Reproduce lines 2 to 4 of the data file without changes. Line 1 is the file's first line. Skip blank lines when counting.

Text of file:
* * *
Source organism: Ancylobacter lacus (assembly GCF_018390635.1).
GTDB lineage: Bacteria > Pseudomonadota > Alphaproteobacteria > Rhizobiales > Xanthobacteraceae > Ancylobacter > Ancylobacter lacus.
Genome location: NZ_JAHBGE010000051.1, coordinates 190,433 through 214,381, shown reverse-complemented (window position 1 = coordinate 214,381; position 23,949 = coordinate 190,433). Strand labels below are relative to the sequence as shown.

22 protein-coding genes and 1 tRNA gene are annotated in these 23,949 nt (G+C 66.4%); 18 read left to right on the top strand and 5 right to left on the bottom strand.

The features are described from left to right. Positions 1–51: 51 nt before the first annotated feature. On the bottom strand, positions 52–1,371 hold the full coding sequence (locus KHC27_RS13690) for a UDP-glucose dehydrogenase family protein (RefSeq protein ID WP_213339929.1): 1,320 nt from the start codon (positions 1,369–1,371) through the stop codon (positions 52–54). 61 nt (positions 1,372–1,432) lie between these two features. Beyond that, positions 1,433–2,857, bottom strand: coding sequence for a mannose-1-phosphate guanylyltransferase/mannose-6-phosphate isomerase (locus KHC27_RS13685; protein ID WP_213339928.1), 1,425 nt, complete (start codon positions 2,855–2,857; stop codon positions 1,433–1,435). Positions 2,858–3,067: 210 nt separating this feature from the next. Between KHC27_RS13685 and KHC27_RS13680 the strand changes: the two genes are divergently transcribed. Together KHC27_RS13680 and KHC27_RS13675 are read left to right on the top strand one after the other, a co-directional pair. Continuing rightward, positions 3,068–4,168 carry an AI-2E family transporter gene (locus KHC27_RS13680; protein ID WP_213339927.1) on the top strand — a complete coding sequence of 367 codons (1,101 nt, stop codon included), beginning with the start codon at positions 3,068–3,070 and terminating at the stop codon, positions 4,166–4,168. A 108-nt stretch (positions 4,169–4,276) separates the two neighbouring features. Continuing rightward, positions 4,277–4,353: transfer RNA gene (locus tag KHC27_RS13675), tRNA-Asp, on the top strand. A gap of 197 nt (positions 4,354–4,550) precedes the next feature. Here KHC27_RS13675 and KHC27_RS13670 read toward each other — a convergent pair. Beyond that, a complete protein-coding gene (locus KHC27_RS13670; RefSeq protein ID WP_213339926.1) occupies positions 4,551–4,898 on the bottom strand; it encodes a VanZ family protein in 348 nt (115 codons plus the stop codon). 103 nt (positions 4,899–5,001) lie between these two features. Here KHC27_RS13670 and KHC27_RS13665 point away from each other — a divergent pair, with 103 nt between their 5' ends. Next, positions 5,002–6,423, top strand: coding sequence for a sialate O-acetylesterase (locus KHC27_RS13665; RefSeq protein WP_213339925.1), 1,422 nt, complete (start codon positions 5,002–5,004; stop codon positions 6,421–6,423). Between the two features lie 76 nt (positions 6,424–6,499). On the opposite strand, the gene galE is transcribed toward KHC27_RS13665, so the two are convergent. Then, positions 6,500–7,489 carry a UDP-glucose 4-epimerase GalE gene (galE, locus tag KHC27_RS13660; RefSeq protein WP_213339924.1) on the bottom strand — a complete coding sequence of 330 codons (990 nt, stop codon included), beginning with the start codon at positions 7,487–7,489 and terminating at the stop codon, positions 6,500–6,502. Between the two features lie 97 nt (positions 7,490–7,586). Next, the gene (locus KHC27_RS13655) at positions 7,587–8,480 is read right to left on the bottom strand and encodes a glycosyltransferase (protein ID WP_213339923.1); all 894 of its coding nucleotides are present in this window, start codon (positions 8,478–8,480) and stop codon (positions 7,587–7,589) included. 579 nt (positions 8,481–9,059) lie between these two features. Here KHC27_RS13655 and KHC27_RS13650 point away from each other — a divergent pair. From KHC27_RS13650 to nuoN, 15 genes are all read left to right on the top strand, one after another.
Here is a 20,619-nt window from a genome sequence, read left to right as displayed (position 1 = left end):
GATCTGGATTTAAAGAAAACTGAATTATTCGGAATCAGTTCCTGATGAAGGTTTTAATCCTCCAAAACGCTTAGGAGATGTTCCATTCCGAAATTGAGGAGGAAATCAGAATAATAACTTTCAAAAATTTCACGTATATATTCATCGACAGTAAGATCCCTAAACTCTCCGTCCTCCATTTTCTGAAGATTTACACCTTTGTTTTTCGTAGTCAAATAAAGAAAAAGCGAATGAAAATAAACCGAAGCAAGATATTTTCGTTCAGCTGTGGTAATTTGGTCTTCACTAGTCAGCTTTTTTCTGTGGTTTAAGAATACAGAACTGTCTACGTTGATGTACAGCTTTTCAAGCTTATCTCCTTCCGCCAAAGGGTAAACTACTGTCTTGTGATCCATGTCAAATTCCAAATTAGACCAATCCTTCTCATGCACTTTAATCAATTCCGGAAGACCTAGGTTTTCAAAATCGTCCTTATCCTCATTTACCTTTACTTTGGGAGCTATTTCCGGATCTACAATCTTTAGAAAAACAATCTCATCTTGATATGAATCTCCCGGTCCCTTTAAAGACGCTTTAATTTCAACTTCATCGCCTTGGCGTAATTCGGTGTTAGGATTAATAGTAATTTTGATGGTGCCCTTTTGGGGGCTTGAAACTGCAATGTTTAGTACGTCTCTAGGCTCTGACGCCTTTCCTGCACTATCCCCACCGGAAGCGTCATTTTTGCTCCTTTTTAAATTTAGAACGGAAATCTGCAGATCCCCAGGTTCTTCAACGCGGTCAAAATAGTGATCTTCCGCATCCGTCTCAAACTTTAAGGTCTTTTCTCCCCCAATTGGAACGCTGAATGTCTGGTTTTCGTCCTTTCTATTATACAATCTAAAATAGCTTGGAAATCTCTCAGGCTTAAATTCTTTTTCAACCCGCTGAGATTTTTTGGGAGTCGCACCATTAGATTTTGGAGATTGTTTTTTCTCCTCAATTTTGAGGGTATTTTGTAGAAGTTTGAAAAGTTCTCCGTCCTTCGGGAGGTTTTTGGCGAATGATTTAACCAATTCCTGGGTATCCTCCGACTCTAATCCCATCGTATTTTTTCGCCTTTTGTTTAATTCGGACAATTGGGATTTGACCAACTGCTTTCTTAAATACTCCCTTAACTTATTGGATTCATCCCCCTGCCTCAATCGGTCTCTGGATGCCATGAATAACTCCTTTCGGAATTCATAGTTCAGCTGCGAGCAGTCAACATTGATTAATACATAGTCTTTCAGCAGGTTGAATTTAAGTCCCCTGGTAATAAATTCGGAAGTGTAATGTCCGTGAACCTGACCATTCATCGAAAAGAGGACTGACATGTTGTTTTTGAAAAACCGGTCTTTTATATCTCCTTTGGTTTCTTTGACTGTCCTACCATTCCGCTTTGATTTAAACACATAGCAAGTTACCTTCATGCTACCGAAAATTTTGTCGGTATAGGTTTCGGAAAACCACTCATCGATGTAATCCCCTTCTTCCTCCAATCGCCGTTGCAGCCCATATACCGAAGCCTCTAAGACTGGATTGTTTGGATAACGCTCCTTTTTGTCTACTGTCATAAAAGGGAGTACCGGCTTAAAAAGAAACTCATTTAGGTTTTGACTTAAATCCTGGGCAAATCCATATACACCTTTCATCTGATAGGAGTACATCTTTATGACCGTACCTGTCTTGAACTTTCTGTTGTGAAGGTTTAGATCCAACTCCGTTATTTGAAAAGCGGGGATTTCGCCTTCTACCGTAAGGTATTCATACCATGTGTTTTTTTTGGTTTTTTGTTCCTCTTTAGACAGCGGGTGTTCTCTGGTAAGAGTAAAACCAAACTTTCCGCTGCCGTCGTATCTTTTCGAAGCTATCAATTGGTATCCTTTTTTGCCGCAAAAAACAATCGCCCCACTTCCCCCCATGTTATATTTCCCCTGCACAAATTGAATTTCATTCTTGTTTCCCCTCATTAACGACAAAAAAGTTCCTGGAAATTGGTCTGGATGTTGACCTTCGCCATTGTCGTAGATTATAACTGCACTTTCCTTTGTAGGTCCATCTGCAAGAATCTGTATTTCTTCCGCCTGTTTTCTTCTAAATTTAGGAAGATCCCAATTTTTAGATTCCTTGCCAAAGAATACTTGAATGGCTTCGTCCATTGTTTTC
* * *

GTDB lineage: Bacteria > Pseudomonadota > Alphaproteobacteria > Rhizobiales > Xanthobacteraceae > Ancylobacter > Ancylobacter lacus.
Genome location: NZ_JAHBGE010000051.1, coordinates 190,433 through 214,381, shown reverse-complemented (window position 1 = coordinate 214,381; position 23,949 = coordinate 190,433). Strand labels below are relative to the sequence as shown.

22 protein-coding genes and 1 tRNA gene are annotated in these 23,949 nt (G+C 66.4%); 18 read left to right on the top strand and 5 right to left on the bottom strand.